These are two really important aspects of travel and I as most people have obsessed over both while traveling, and I think I have learned a few really important things about both.
First let’s tackle water. You can NEVER drink enough of it! I can tell you, I LOVE to have a glass or two of wine on the long flight from the US to the Europe and even though I know that is the worst thing you can do when trying to prevent jet lag (the wine causes dehydration and headaches), I simply can’t make myself turn down the opportunity. If you are stronger willed than I, then definitely turn down that beer or wine, because you will feel ten times better when you land.
Absent that will however…… be sure to take on a medium to large size bottle of water onto the plane for each person in your group and drink that water religiously during the flight. Yes, I know that you’ll have to wade your way through the sleeping passenger legs to get to the airplane toilet, but you’ll be rewarded for you pains in the end!
Once we have arrived and are busy visiting sites, don’t let down your water diligence. My husband and I always carry two small bottles of water in my carry-all, this way if we can’t find time to sit at a café, we don’t get parched along the way, especially if we are traveling in warm weather. Be sure to order a bottle of no-gas water every time you stop to eat also (actually we order a small one even if we are stopping at a café for coffee or a glass of wine).
Unfortunately, this leads to the second big travel issue. The toilets!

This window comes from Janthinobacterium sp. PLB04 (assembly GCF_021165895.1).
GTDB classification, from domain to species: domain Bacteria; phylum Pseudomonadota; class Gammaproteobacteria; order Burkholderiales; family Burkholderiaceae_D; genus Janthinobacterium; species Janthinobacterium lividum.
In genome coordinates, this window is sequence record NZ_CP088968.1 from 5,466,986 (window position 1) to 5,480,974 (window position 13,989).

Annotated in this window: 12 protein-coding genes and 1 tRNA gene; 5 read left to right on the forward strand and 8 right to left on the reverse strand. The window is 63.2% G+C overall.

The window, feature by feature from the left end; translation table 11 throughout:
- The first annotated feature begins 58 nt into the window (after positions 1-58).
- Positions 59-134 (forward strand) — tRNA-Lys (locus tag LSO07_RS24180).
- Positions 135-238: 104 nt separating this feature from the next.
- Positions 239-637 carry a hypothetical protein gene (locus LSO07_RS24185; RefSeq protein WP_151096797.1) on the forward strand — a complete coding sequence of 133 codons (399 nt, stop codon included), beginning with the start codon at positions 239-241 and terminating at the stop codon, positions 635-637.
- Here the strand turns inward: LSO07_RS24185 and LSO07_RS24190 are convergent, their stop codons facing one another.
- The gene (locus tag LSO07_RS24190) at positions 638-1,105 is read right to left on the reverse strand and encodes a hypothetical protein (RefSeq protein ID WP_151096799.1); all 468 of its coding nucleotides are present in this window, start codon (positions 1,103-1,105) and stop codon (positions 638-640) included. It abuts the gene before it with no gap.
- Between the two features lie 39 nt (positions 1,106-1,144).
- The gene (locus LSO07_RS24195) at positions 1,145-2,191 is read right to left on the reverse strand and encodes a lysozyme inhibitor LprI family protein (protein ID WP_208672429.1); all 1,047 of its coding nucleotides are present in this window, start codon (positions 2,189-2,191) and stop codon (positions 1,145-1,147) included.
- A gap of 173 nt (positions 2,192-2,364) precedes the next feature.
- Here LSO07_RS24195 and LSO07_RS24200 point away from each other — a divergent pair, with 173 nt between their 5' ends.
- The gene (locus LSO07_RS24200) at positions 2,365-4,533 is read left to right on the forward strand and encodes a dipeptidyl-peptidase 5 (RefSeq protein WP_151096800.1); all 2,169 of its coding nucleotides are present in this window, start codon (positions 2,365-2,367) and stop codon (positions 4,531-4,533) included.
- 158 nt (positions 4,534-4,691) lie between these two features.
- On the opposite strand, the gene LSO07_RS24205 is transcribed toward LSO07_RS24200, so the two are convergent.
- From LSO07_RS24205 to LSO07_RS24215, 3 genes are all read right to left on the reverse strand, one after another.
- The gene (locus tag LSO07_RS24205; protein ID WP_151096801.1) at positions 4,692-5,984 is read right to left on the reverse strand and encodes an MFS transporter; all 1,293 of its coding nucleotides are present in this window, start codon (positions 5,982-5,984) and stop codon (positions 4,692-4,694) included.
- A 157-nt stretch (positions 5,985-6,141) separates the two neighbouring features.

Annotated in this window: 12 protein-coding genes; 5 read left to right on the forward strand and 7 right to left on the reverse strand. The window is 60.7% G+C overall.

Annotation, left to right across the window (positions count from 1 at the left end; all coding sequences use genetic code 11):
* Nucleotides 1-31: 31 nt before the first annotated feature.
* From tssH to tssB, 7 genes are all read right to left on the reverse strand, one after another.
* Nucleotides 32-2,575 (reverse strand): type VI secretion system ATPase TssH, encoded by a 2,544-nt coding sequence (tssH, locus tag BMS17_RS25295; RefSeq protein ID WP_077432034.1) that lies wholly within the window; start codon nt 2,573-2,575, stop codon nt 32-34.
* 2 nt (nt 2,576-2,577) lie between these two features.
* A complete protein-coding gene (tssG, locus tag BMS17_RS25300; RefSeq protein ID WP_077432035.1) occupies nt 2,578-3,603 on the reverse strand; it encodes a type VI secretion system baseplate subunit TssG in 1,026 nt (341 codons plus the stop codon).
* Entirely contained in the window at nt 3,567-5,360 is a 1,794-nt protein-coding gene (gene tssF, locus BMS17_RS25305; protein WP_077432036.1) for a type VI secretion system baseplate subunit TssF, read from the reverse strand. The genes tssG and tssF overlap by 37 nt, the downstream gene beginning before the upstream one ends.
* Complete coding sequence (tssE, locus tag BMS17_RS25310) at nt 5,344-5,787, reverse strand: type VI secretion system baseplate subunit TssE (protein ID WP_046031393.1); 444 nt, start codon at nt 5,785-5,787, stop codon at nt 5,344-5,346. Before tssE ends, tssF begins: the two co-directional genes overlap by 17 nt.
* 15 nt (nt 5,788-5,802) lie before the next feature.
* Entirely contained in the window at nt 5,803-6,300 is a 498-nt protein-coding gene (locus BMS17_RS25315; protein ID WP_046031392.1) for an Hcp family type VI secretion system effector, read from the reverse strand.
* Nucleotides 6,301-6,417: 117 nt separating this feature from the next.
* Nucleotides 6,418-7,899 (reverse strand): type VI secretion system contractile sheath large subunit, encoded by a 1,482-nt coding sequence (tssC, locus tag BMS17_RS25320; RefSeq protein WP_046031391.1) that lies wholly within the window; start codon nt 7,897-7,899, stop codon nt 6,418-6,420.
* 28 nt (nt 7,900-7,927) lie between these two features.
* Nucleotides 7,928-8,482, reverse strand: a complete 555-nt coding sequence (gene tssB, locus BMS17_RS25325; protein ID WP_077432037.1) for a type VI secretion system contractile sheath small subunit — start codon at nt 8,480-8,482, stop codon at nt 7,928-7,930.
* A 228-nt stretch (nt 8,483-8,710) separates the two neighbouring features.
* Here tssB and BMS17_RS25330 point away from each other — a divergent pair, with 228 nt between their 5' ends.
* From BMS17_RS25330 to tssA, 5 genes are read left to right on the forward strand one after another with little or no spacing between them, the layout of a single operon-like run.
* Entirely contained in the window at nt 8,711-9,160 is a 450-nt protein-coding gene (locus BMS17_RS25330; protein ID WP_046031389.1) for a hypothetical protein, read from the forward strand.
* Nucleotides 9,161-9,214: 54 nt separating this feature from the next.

I have had the misfortune to use some really strange toilets, the worst of which are holes in the ground that you hover over (usually found at public toilets and train stations). Avoid those toilet locations unless really desperate and pray you don’t have sandals on! I recently encountered one of these at the train station in Vernazza, Italy and it was the most disgusting, filthy experience I’ve had in a while.
My recommendation is to use the facilities at the museums, castles, and other sites you might be visiting. They are generally cleaner, more modern and less crowded. Be sure to take advantage of those opportunities as much as possible or you might regret it!
My second choice is visiting the toilet at a café or restaurant.
Toilets at a café or restaurant happen to be a favorite for my husband since he is a more adaptable on this issue than I am. Most toilets at restaurants are co-ed. Jim has told me of the many times he has been standing using the urinal facilities only to see a woman walk behind him and enter a stall. He doesn’t find this a problem, but just the idea keeps me from venturing into those particular toilets.
I have though, many times, washed my hands at the communal sink with strange men, even though the actual toilet facilities are separate. As an American, this never stops being strange to me. If co-ed is no issue for you, then definitely go for it!
One more thing…….. ALWAYS carry change with you to the toilet. In many countries, the toilets will cost you to enter. In Europe it can be a Euro or two to open the lock on the stall, and sometimes there will be a restroom attendant who will expect you to pay her. Americans are usually non-plussed about this particular requirement and often find themselves running around panicked if they have no change on them, asking merchants for change for their bills. Don’t let yourself get into that situation! Hoard your change!
Be sure to keep up your diligence on both of these issues because lacking enough hydration can make your body feel off and your head splitting, and crazy toilet situations can leave you with travel memories you really could have lived without!